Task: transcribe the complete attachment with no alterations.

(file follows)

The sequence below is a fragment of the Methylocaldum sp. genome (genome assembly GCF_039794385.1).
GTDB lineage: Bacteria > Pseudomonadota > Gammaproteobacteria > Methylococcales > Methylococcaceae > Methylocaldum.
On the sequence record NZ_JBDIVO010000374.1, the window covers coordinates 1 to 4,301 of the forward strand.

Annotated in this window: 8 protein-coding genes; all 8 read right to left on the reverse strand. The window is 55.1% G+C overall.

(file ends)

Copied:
The sequence below is a fragment of the Methylocaldum sp. genome (genome assembly GCF_039794385.1).
GTDB lineage: Bacteria > Pseudomonadota > Gammaproteobacteria > Methylococcales > Methylococcaceae > Methylocaldum.
On the sequence record NZ_JBDIVO010000374.1, the window covers coordinates 1 to 4,301 of the forward strand.

Annotated in this window: 8 protein-coding genes; all 8 read right to left on the reverse strand. The window is 55.1% G+C overall.